Dr Stevenson is the author of 200 papers and nine books. Stevenson’s interests spread to apparitions, telepathic impressions, poltergeists, and mediumship, near death experiences and nearing death observations. His earlier publications included two books in psychiatric interviewing and diagnosis, which gave me great appreciation for Stevenson in my medical school days. Even his staunch critics have respect for his scientific methodology and scientific honesty. Stevenson had a towering personality. He gave due respect to the sensitive concepts of reincarnation cherished by the faith traditions. His book, “Reincarnation and Biology” is a classic book in parapsychology. Obviously he has challenged the reductionist medical model of mind. For the last thirty years Stevenson was ruling the empire of parapsychology.

Dr Satwant Pasricha , professor in the psychology department of NIMHANS, who was a protégé of I.S. has independently studied several reincarnation cases and occludes that we have sufficient evidences to believe in reincarnation, but science insists on full evidences. Science is not all about consensus of opinion, but measurability and repeatability are the criteria of science.Science is all about reliable knowledge.

Stevenson has given more insight into the age-old concept of retributive karma and modified it as developmental karma or even as collective karma. He highlighted the sufferings involved in returning to the terrestrial life. Probably the concept of “ clinical reincarnation” is his great contribution to medical sciences. He was inclined tobelieve in accidental reincarnation. This goes well with the concept of reincarnation in ancient vedas which state that ‘Those who leave the world in darkness return, and those who leave in light never return’ (Bhagavad Gita). To think karma is fatal is negative philosophy. Dr Venkoba Rao has attempted to explain karma differently using the analogy of the archer with the bows and arrows. The archer has no control on the arrows that have been already discharged, but has control on the arrows set on the bow ready to be discharged and the ones in the quiver: human beings have control over most of their actions and only a few are predetermined in a previous life. He did not find any evidence for transmigration to and from the animal kingdom and has left enough room to accommodate other forms and belief systems of post mortem existence.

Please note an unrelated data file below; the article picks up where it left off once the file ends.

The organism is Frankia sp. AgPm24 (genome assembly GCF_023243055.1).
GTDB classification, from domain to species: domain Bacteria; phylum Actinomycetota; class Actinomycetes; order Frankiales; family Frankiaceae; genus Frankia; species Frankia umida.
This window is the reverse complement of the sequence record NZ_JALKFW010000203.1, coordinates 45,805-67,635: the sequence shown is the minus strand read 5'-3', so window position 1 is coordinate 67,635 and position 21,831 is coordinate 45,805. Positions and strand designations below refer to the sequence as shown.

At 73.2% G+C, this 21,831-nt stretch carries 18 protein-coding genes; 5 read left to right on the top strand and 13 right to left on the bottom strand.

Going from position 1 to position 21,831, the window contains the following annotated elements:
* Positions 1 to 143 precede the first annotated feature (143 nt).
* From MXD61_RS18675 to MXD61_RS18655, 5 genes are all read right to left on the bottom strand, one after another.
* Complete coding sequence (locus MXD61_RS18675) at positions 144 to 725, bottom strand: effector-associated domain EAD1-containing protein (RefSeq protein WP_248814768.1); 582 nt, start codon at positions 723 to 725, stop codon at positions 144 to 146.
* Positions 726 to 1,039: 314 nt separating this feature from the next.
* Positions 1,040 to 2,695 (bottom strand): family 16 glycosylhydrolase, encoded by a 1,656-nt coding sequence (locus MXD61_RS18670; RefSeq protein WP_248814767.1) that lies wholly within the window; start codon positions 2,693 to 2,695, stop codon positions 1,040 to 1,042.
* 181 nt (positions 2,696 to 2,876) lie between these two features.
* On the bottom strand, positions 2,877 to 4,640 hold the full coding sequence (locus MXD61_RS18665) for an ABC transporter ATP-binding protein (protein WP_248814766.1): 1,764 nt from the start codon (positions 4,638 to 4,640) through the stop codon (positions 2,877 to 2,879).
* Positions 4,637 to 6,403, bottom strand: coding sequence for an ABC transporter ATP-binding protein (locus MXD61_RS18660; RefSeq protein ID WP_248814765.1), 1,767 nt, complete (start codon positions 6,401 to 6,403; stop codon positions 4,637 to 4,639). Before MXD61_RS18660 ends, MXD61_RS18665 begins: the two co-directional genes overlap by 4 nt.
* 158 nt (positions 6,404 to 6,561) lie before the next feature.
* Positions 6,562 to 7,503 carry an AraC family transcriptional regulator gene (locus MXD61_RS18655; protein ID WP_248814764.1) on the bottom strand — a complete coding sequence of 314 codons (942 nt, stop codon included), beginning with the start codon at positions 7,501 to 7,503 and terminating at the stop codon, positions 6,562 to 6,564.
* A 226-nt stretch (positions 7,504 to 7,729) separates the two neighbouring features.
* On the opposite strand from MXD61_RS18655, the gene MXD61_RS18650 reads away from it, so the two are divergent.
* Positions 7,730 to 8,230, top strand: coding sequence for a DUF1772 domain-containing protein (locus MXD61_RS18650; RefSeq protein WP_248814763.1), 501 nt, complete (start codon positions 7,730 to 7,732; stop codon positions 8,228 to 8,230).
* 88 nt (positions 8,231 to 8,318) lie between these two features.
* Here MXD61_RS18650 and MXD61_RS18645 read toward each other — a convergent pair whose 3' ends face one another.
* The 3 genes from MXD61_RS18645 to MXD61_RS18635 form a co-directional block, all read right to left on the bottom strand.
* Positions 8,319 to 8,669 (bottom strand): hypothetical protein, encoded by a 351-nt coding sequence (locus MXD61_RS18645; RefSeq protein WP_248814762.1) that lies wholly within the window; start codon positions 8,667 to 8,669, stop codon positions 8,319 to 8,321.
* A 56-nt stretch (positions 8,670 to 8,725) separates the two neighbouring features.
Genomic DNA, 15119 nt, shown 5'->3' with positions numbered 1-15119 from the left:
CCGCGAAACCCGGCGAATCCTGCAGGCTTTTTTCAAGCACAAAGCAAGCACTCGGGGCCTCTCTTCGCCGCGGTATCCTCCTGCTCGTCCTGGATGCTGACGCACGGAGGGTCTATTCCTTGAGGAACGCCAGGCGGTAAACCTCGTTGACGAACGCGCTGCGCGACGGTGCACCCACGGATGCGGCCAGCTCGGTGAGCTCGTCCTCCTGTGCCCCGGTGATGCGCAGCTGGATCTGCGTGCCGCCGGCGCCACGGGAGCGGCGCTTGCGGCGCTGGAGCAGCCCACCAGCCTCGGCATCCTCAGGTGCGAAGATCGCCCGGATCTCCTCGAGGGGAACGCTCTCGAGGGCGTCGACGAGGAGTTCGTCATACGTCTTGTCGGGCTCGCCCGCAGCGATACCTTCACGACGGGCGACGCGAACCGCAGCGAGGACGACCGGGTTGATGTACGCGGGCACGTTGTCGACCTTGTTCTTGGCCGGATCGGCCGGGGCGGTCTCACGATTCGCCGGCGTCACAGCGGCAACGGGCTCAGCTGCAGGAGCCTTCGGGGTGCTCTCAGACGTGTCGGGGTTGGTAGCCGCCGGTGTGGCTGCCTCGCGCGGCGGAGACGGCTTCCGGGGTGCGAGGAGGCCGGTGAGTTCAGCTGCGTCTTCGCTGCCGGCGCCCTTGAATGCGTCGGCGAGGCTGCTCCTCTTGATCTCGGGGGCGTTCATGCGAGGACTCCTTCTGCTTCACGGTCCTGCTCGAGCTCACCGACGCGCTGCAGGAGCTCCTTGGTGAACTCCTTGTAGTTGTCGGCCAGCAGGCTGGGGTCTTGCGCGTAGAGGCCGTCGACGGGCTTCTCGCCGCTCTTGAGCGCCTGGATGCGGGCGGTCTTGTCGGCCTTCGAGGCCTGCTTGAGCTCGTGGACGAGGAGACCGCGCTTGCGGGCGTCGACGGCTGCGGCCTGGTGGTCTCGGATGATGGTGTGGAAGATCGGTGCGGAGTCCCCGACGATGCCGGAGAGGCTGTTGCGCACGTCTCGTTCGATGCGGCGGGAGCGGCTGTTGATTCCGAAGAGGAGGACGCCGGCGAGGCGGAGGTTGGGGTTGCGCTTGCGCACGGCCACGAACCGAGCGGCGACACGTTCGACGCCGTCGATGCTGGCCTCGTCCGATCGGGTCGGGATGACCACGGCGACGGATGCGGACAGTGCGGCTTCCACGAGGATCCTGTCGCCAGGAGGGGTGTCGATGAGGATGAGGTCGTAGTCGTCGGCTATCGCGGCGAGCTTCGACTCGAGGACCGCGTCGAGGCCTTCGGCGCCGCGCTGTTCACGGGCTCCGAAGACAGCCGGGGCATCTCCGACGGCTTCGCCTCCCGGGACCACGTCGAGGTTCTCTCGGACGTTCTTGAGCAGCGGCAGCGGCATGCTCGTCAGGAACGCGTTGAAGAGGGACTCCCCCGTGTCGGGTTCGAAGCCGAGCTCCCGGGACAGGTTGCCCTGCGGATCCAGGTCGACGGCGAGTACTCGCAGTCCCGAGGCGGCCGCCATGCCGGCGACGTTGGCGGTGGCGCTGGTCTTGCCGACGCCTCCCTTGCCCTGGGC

Stevenson was considered as the Copernicus of this century by hisadmirers. Telepathy from the living agents and spiritistic interpretation are the two salient alternative paranormal interpretations that are yet to be answered before reincarnation is accepted as a scientific reality, but Stevenson has made the idea of reincarnation a respectable research topic and a scientific idea. Unquestionably, I.S. was one of the top ranking intellectual giants of this century.

It was always hurtful for Dr Stevenson to note that his critics did not bother even to look into the evidence he gathered so painstakingly over the years, like Galileo’s critics who refused to look through his telescope, or Edison’s when he demonstrated the phonograph and the scientific community commented that he had concealed a ventriloquist underneath the table. Dr Stevenson stated that any new idea is a disturbance to the tranquillity of the mind, and scientists are no exception.

Dr Stevenson believed in an evolving God and that we are all the participants of his grand experiments. He did not want his rudimentary research to be associated with any religion. Asked about the usefulness of eliciting previous life memories artificially, he quoted from Jesus and stated ‘To paraphrase from Jesus Christ, sufficient unto one life is the evil thereof’.

I had thirty years of postal correspondence with Stevenson and his papers on apparitions have been highly helpful for my studies of Marian apparitional experiences, but Stevenson always admitted his ignorance on Mary’s appearances, and was humble enough not to comment on their authenticity.Lack of deeper understanding of the subjects’ culture he investigated is one of the arguments against his investigations. Stevenson wrote to me once, ‘My aim has never been to prove reincarnation, but only to find and report whatever evidence there is that makes it seem possible’. Only time will tell whether Stevenson had made any Freudian errors.

Dr Stevenson retired in 2002, leaving his works to successors led by Dr Bruce Greyson and Dr Jim Tucker. Dr Stevenson suffered from bronchial defects right from childhood and he always wondered whether it was the continuation from a previous life, and also believed in the probaibility that the cause of one’s death may be predetermined in a previous life. Predeceased by his first wife, Octavia, he leaves a second wife, Margaret.

Competing interests: None declared

Competing interests: None declared

James Paul Pandarakalam, Consultant psychiatrist

St Helens North CMHT, St Helens WA 9 3DA

Click to like: